Secondly, as Bloom/Elijah escapes from his tormentors in a chariot of fire, Bloom is described as “having the raiment of the sun, fair as the moon” (12.1913). This description is odd in the first place because of the reference to the sun; throughout the novel, Bloom has in many cases been primarily identified by his dark clothing, pragmatically because he has yet to change from his mourning, but used to distance him as of another race. Additionally, the “fair as the moon” comment again differs from his characterization as a dark, foreign figure. Coming from the pale-skinned Irish, “fair” is a mark of similarity. However, “fair” is usually a distinctly feminine description, and linked with a comparison to the arguably feminine moon, further identifies Bloom as a feminine character, which Blamires promises will be expanded in later episodes.

Complicating appearance of light

Monday, October 12, 2009; 12:37 am Leave a comment

Episode 11 saw some interesting changes in the patterns set by the first part of the book. For one thing, light words are finally being used regularly in a non-literal sense. Up until this episode, the vast majority of light words appeared as direct physical descriptions of the light quality in a given area or of celestial bodies. At its most abstract, light language would be used as descriptions of people, such as Stephen often being described as looking or feeling dark. But this section of reading marks a turning point, a diversification, in Joyce’s use a light. One word which is used in a new more colloquial way is “brilliant,” used now to mean intelligent or particularly capable. Examples of this usage appear at like 482 of episode 11 in which Dollard’s “tight trousers” are mocking referred to as a “brilliant idea,” but also in serious reflection of Irish talent describing “Dublin’s most brilliant scribe and editor” (11.268). Similarly, as Bloom hears the jingle of Boylan’s approach yet again, he gives a “light sob of breath” (11.457). I would approach the analysis of this change in usage by drawing on the established rule of Joyce that light words mean actual light. Therefore, a light sob appears at least in my mind, to be a sob connected with a visual image of light rather than referring to the strength or intensity of the sob. Why Joyce is doing this I have yet to discern.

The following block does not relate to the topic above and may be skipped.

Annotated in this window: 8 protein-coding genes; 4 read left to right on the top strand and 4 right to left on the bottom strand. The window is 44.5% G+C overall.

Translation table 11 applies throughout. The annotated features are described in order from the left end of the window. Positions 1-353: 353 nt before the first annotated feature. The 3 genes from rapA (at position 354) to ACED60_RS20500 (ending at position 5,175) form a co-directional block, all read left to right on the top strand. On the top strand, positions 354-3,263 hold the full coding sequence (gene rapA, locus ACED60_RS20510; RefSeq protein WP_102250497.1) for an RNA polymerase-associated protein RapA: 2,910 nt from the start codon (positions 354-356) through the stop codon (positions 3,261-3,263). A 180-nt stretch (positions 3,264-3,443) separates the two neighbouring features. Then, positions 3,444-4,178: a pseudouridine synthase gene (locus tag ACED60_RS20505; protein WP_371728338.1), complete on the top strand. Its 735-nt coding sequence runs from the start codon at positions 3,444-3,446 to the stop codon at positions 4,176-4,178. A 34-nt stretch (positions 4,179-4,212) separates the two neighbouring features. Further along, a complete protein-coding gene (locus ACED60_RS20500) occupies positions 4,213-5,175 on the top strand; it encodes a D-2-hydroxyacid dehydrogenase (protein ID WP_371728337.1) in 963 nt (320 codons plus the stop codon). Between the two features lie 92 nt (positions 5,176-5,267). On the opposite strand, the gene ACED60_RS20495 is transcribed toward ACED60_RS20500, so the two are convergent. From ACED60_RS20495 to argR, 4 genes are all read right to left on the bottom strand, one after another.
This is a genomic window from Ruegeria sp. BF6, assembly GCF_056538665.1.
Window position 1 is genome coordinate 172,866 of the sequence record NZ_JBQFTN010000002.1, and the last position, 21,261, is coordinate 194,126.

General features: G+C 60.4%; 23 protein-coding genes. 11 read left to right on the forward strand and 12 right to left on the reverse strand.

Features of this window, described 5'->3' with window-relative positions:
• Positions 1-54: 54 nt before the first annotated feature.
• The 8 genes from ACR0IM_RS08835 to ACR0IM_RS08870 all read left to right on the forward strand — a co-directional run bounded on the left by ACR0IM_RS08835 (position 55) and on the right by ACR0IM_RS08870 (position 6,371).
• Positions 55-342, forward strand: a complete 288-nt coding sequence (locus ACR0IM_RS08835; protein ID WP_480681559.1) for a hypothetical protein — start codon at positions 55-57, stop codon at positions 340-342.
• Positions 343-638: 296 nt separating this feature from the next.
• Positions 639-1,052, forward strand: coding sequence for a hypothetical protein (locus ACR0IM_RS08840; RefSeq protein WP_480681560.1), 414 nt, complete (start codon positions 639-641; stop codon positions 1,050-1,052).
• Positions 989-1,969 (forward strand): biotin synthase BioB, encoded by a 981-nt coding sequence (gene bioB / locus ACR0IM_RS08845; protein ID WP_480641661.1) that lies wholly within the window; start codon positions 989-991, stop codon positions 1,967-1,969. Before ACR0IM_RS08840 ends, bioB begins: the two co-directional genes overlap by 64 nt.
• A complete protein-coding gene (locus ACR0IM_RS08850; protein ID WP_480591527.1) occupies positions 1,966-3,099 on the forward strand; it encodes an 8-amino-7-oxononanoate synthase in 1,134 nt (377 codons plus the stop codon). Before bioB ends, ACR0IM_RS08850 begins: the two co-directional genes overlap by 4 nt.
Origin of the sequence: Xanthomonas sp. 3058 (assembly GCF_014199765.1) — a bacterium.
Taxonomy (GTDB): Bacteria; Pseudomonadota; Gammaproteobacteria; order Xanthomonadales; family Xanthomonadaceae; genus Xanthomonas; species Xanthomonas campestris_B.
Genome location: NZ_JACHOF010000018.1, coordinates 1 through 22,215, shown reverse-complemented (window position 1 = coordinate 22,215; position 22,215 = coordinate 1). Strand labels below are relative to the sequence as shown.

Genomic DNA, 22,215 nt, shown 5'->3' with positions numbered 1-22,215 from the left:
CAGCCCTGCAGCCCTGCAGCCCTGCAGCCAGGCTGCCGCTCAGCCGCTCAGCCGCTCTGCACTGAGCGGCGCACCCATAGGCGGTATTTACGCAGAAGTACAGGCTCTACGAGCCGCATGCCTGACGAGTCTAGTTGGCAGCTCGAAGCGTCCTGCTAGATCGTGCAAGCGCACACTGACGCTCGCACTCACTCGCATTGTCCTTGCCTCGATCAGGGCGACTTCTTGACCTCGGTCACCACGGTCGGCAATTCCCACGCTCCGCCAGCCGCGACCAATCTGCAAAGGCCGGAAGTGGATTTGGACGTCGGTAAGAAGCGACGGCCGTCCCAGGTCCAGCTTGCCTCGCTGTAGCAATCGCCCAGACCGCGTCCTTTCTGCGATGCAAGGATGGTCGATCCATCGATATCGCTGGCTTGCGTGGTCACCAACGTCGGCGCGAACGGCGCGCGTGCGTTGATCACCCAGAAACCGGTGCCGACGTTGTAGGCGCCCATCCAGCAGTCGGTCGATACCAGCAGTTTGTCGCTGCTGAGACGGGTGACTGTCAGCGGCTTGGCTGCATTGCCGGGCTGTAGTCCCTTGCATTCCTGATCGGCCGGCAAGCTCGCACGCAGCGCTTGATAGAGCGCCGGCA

Another change that is appearing in this section of the reading is that the light words as a whole which refer to aspects of day or night are continuing to shift. Previously, the opening sections were filled with more appearances of “day” imagery, whereas in the last few episodes, the moon has appeared with dramatic frequency. Thus, I would argue, the solar imagery is meant to be proceeding faster, or at least ahead of, the actual day, dragging the reader on towards the end.

            Finally, I think I am actually able to posit an overall theme (a new commitment between light and I). As part of his internal monologue, Bloom thinks the phrase “manless moonless womoonless”; this reference, tied to the increasing appearance of moon imagery as well as Bloom’s growing fixation with Molly’s impending activities would lead me to make a tenuous connection between the moon and femininity, a classic connection but one which will lead me to reinterpret the plethora of references to the night as a woman’s territory and thereby day as a man’s, a perfect activity for break.